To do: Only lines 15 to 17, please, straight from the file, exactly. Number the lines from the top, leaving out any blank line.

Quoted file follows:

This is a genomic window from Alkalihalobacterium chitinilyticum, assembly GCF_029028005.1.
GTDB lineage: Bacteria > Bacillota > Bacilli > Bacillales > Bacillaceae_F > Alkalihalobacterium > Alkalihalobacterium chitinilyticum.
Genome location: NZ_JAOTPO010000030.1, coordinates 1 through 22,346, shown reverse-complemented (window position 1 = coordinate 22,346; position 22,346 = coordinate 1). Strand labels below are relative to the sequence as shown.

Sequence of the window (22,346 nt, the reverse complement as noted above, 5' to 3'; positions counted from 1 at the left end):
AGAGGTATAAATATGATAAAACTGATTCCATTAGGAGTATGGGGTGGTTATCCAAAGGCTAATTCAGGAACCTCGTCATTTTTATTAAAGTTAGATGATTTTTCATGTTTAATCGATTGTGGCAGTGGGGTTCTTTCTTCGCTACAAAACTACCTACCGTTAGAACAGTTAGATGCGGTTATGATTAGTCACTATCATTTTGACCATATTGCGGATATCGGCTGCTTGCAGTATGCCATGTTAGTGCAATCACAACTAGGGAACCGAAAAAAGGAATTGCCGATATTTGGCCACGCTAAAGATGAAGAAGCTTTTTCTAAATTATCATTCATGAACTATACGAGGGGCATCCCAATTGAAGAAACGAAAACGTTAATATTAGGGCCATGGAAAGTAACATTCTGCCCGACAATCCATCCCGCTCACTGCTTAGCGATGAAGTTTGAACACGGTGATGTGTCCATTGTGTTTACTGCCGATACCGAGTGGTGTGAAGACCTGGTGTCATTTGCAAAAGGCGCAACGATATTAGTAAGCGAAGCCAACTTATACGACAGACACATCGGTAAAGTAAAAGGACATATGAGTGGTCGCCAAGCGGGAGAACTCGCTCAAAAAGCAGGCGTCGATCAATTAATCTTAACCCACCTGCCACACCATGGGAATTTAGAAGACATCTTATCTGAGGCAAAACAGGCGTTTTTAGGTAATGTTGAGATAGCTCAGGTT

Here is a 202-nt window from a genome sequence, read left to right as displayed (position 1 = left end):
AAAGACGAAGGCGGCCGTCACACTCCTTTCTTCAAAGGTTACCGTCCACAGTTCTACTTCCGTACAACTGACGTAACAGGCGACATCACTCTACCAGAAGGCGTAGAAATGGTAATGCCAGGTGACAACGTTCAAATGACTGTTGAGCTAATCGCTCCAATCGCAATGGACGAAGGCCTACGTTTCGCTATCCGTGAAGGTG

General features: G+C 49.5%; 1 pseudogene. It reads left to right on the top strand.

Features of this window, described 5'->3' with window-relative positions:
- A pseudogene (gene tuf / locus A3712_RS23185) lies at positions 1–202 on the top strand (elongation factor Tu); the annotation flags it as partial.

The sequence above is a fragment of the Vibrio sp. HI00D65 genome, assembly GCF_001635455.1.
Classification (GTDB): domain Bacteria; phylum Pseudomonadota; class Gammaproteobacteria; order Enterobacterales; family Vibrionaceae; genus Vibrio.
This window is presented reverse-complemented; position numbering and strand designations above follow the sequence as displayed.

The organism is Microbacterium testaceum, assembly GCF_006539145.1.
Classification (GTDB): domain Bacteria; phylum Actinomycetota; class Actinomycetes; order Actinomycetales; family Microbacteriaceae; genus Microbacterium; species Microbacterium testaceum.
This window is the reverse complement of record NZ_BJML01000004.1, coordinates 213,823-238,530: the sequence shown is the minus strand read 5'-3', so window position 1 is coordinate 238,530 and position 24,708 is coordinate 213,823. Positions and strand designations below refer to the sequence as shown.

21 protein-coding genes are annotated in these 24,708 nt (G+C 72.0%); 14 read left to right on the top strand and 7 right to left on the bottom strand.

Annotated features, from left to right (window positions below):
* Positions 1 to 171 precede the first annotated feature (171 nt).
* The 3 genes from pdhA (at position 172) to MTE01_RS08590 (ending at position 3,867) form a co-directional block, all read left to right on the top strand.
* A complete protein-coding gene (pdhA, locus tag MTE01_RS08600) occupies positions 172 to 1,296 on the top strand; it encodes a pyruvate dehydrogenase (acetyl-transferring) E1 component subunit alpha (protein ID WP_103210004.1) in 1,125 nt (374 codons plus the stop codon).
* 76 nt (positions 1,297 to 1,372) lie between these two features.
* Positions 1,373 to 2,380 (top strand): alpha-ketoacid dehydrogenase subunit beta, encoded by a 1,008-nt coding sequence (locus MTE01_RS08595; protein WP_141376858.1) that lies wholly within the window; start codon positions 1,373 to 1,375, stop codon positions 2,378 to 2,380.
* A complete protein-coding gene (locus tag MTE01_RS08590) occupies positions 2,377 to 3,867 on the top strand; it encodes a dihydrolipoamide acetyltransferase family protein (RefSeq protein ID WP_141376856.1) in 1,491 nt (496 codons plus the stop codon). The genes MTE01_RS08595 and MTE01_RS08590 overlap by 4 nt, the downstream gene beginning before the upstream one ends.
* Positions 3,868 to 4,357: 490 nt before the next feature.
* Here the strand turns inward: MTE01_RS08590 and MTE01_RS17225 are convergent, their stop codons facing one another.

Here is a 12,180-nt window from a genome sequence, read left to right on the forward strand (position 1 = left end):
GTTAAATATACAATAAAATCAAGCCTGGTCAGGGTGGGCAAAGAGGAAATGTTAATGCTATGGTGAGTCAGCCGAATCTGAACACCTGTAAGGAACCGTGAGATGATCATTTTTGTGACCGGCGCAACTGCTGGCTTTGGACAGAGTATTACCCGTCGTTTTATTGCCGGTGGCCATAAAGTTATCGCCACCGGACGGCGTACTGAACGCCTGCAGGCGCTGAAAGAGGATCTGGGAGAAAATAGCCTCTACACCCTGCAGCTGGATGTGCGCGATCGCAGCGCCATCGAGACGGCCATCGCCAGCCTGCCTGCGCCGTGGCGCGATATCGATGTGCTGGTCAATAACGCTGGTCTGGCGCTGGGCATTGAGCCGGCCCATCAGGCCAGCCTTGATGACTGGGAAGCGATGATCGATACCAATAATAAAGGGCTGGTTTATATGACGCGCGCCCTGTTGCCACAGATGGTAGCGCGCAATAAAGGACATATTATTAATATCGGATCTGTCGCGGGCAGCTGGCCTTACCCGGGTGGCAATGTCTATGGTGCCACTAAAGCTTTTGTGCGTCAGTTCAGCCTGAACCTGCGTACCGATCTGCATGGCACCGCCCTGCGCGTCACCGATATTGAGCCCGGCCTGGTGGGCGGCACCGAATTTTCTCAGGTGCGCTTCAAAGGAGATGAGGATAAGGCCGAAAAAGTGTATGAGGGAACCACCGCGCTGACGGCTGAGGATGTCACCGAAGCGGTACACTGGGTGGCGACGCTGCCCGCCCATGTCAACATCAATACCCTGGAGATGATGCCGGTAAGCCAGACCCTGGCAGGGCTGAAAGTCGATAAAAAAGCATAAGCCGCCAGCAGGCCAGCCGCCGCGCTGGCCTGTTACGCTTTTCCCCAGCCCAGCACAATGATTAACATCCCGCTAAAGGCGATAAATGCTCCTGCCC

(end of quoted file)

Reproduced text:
Classification (GTDB): domain Bacteria; phylum Actinomycetota; class Actinomycetes; order Actinomycetales; family Microbacteriaceae; genus Microbacterium; species Microbacterium testaceum.
This window is the reverse complement of record NZ_BJML01000004.1, coordinates 213,823-238,530: the sequence shown is the minus strand read 5'-3', so window position 1 is coordinate 238,530 and position 24,708 is coordinate 213,823. Positions and strand designations below refer to the sequence as shown.

21 protein-coding genes are annotated in these 24,708 nt (G+C 72.0%); 14 read left to right on the top strand and 7 right to left on the bottom strand.